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Aurukun Shire Mayor and Councillors take office

[by Liz Inglis]


The newly sworn-in Aurukun Shire Council team (from left) Deputy Mayor Craig Koomeeta, Cr Jayden Marrott, Mayor Barbara Bandicootcha, Cr Leona Yunkaporta and Cr Eloise Yunkaporta. Image: supplied



In 1970, Lynda Holden faced the daunting prospect of keeping her baby while young, unmarried, and pregnant [supplied by Catherine Szentkuti] 150,000 adoptions took place between 1950 and 1975. It is estimated that one in 15 was forced. Lynda Holden tells her own heartbreaking story and exposes this shameful chapter in Australian history.


Aboriginal people made pottery, sailed to distant islands thousands of years before Europeans arrived [by Sean Ulm, Ian J. McNiven and Kenneth McLean, The Conversation] In new research published in Quaternary Science Reviews, we report the oldest securely dated ceramics found in Australia from archaeological excavations on Jiigurru (in the Lizard Island group) on the northern Great Barrier Reef located 600km south of Torres Strait, showing that the pottery was made locally more than 1,800 years ago.


Farmer charged with harming Aboriginal heritage over change to Lake Bolac stone arrangement [Peter de Kruijff, ABC] John Clarke (pictured) from the corporation has previously told the ABC the stones at Lake Bolac were believed to be a major gathering place before European colonisation.

Aurukun Shire Council Mayor Barbara Bandicootcha and Councillors Craig Koomeeta, Jayden Marrott, Leona Yunkaporta and Eloise Yunkaporta were sworn into office today before holding their first post-election Council meeting in the community.


Cr Craig Koomeeta was re-elected Deputy Mayor. Mayor Barbara Bandicootcha, 49, is from the Puutch clan and has been a Director of the Native Title body Ngan Aak-Kunch Aboriginal Corporation (NAK) for more than a decade with the past eight years as Chair. She is married and has four children living in Weipa and nine grandchildren. Mayor Bandicootcha grew up in different Cape York Peninsula communities as her parents moved around but returned to Aurukun in 2008. She wants work readiness programs introduced into the community and support to keep local people within the workforce.


Deputy Mayor Craig Koomeeta, 46, from the Apalech clan, is serving his third term on Aurukun Shire Council. His first stint was from 2000 to 2003 under Jacob Wolmby when he was just 22 years of age, and he was elected again in 2020 under Keri Tamwoy. Cr Koomeeta’s father Edwin Merkool Koomeeta, his older brother Waal Waal Koomeeta and his older sister Vera Koomeeta also served as councillors. He is currently a Project Officer for the Department of Aboriginal and Torres Strait Islander Partnerships and is advocating for a community-controlled health centre.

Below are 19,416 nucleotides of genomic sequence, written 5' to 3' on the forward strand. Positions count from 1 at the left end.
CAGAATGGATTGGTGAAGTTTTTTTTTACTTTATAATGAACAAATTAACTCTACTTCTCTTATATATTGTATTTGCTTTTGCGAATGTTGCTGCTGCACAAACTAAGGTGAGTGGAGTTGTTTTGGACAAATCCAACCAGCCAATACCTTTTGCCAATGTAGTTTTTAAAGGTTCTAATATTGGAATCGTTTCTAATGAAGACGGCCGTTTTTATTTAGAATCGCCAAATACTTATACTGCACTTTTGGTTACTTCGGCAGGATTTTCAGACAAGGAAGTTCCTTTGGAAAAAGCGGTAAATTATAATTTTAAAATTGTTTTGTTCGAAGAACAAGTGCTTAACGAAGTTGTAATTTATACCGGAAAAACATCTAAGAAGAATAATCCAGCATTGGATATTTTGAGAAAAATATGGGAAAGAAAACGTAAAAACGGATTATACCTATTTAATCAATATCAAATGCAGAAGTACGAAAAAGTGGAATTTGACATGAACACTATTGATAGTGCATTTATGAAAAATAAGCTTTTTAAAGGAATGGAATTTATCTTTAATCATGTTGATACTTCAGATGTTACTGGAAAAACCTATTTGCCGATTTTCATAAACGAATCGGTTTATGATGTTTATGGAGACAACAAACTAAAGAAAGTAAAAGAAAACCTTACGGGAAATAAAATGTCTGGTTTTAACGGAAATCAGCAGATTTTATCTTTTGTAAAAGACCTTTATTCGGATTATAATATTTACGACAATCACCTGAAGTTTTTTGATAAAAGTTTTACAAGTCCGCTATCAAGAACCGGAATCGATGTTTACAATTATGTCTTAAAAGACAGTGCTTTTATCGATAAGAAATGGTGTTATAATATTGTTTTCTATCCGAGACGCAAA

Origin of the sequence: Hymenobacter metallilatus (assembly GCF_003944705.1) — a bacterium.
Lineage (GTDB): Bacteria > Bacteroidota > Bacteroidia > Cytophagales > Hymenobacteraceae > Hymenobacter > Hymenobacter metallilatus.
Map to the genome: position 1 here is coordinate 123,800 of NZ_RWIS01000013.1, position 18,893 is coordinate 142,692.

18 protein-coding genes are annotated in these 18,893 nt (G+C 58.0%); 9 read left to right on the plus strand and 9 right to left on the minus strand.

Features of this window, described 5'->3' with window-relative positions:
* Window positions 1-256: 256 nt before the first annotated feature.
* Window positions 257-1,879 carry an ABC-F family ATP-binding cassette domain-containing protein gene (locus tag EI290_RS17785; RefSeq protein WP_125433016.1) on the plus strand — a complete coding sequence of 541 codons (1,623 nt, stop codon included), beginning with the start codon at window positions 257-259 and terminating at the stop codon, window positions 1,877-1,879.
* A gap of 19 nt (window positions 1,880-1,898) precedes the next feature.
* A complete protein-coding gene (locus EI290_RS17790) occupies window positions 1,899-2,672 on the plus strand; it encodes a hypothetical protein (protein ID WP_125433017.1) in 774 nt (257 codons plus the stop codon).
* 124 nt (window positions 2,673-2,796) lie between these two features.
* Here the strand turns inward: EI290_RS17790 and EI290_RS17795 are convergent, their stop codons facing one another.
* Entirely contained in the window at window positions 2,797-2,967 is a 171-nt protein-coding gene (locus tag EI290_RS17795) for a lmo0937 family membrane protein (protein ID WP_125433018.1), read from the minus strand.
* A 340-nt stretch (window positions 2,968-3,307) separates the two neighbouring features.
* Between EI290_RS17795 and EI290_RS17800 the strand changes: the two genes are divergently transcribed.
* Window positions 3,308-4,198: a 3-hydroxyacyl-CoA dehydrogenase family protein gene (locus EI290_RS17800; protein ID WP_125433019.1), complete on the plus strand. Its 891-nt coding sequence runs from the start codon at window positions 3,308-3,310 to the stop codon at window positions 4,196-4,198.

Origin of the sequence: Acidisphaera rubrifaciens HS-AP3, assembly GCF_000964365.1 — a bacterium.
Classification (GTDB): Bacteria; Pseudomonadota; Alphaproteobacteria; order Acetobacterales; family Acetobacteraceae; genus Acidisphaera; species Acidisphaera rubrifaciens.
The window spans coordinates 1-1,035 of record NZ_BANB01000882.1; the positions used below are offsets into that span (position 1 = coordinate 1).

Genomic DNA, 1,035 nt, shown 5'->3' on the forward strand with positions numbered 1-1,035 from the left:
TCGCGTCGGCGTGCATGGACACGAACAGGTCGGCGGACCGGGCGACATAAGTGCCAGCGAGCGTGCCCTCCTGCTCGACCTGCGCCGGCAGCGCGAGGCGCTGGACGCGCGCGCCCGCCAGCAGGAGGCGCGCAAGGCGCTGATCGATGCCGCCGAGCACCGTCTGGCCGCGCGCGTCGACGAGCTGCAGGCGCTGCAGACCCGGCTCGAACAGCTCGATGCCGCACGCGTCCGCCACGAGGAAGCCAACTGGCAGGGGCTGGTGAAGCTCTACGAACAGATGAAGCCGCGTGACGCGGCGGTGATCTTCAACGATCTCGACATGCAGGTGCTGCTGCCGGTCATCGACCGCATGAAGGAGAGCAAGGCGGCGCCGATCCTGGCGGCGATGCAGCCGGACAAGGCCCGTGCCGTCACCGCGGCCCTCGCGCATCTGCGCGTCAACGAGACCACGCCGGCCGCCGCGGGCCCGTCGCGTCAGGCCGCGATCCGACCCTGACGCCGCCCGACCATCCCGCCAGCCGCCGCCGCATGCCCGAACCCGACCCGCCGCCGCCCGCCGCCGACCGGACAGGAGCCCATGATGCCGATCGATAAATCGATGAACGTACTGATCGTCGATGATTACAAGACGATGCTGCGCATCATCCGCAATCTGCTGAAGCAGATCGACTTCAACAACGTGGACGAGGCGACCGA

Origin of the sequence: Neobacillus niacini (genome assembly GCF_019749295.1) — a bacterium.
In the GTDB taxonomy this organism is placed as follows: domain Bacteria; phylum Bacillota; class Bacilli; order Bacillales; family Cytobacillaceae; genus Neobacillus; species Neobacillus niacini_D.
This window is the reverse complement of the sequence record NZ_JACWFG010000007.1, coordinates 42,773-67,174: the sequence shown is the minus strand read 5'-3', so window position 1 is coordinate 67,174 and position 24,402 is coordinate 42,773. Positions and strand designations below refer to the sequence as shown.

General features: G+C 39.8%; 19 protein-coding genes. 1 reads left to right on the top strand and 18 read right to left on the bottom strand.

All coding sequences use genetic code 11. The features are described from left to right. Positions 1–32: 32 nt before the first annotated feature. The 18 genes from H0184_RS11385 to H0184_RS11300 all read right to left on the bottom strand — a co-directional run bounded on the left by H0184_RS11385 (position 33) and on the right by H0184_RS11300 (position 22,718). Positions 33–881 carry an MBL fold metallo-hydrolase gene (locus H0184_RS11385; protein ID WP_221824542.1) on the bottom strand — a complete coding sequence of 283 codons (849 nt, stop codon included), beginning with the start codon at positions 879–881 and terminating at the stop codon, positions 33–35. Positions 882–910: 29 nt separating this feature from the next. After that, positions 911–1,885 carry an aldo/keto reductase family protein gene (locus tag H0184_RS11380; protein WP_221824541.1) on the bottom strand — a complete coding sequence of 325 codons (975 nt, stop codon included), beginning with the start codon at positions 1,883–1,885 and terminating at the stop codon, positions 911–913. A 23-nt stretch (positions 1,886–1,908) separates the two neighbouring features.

Councillor Jayden Marrott, 26, has been re-elected for his second term on Aurukun Shire Council after serving under Keri Tamwoy. From the Wanam clan, Mr Marrott has been a resident of Aurukun since 2010. A founding member of the Aurukun Youth Advisory Committee, Cr Marrott wants to show that young people can make a change in their community. After attending John Paul College to participate in their sporting Horizons Program, Cr Marrott worked for community agencies and the Aurukun Shire Council in various roles.


Councillor Leona Yunkaporta, 35, is a Kugu woman from the Wanam clan and grew up in Aurukun where she lives with her partner and two young children. She was recently appointed Family Domestic Violence Coordinator with the Aurukun Community Indigenous Corporation and has worked for State and Federal government departments in the community. Cr Yunkaporta grew up with strong female role models in her family and wants to empower women within her community to overcome barriers and break the cycle of violence.


Councillor Eloise Yunkaporta, 38, is Wanam on her father’s side and Apalech on her mother’s side. She is the Office Coordinator for Cape York Employment. Cr Yunkaporta is passionate about her language and has been specialising in Wik Mungkan language projects in media and communications for government departments and the Cape York Institute for more than five years. She was part of the Returning Generations with APN teaching weaving and feather flower making to the children and has a Certificate 4 in professional dance.

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